Then suddenly and unexpectedly, below the hill where we had first seen the mica, we stumbled on the camp. It was like finding a miniature lost city deep in a jungle. It was such a miracle that we began running around ecstatically, shouting out each discovery, laughing and crying, filming it, thrilled as children. Scattered everywhere were the remains of the miners’ life:, wine bottles, the stone forge still standing, corrugated iron, tins, tools like jacks and braces, even the mining bucket Lou had made himself on the forge. All the paraphernalia of the mine and the camp were there preserved for forty years in the pure desert air. It was as though everyone had only just left, their presence was still so vivid.
Danny kept seeing his father’s handiwork everywhere, and we couldn’t stop marvelling at their ingenuity in the middle of such isolation and hardship. I felt tenderness and respect for my mother-in-law who had always loved the place so much Apparently she used to sing opera so loudly that the men could hear it in the mine when they were working. She raised her boys here for three years, and as the only woman, was always treated with much appreciation and respect. We found the concrete pad Lou had poured for their tent, we saw the remains of the little structures they had lived in, the signs of domesticity-tobacco tins which Danny recognised as Lou’s brand, saucepans, a tin made into a flour- shaker.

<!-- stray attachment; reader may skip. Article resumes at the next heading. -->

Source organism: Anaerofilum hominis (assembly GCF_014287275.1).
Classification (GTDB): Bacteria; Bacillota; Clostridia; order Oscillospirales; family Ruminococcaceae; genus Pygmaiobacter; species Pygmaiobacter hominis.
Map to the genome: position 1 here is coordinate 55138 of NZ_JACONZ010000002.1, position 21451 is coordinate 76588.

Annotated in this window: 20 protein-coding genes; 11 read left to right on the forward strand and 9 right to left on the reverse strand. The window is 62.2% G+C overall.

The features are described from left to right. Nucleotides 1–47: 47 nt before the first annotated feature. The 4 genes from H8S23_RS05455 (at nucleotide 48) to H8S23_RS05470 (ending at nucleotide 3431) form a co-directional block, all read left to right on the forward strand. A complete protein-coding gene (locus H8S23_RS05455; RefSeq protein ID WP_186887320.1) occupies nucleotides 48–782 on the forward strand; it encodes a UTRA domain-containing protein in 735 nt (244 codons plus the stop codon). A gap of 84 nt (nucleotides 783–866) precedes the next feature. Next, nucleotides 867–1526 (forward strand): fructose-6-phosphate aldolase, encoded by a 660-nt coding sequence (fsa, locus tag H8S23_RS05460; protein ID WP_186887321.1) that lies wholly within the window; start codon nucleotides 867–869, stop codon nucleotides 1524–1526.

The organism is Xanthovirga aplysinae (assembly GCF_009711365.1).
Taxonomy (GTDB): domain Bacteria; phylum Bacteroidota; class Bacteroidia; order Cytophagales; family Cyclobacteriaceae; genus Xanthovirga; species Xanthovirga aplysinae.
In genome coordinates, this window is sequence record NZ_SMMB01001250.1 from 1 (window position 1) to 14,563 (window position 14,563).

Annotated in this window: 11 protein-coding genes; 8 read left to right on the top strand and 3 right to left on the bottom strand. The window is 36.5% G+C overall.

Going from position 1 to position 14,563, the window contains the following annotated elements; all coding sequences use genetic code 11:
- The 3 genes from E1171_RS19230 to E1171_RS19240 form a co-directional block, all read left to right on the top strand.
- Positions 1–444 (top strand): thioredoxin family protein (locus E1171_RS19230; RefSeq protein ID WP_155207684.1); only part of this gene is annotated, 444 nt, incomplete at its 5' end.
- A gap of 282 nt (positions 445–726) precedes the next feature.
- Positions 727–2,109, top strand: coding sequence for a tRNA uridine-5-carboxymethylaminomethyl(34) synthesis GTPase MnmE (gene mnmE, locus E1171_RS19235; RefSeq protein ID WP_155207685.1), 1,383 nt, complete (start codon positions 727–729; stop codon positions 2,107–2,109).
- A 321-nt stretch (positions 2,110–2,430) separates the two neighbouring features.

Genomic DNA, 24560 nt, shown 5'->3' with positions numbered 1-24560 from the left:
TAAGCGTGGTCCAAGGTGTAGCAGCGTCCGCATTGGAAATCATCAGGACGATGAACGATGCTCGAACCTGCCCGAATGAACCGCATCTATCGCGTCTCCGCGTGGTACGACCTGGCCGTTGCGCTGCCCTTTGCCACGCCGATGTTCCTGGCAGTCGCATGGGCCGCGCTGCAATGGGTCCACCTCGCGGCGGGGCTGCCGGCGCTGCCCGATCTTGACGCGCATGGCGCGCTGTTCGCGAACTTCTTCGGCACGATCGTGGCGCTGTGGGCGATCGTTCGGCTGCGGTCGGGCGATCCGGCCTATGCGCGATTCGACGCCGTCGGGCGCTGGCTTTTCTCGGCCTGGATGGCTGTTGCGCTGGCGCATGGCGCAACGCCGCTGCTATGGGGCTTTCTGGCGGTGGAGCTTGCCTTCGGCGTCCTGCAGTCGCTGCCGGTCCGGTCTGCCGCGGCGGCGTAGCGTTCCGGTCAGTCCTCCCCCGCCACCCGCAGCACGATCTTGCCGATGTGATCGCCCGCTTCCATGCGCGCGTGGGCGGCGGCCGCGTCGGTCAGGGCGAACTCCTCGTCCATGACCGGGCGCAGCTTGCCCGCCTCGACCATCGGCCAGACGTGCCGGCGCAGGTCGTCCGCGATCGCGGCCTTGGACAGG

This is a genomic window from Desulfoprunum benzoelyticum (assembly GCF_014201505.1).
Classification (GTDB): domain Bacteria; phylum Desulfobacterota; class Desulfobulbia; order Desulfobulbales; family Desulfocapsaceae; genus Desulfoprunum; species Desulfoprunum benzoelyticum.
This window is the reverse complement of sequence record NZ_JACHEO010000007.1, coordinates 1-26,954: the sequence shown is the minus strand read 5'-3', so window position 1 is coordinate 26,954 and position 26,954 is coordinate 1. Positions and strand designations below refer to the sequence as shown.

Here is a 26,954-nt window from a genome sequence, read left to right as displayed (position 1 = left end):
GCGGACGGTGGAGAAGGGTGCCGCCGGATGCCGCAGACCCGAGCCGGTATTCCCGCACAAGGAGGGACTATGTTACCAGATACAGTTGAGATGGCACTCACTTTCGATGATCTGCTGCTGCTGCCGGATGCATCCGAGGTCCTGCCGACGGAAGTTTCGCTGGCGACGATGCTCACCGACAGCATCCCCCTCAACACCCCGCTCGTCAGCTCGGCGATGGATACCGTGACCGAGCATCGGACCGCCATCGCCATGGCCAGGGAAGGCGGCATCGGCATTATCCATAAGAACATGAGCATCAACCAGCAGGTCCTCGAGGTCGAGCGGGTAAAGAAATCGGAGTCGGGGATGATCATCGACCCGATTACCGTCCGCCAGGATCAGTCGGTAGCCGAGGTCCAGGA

It was like an oasis. Birds were calling, the air was fresh and sweet, and in the complete stillness of the desert, red ranges stretched peacefully as far as the eye could see. Sitting there in the sun beside the mine that Lou and his mates had worked so long ago, gazing down onto the little camp, we both understood for the first time why the years he spent there were the happiest of his life. It had always been easy to imagine the terrible conditions they lived and worked in, but it wasn’t until we were there that we could actually feel in everything around us the spiritual satisfaction of such a life.
It became clear that the landscape had shaped them just as it had the Aranda people, not only by its extreme harshness, but also by the primal peacefulness and spirituality. Here in a wilderness unscarred by civilisation they learnt to survive by themselves and evolve their own rules, surrounded and refreshed by the beauty and clarity of the desert. Lou as leader of the camp had proved that it was possible to do this with style and harmony, in contrast to the brutal reign of his father at the Billy Hughes. He had achieved the universal human dream – a little kingdom of his own in the middle of a desert, an improbable utopia. At the Last Chance they succeeded, if only for a few years, in banishing the ghosts of the past-extreme poverty, oppressive fathers and society, the suffering they had each undergone-and to live in peace.
I could almost hear the notes of opera drifting up to where we were sitting, the sounds of children playing, the laughter and jokes, the sweetness of the few leisure hours after the day’s work as they sang and told stories around the fire in the desert night.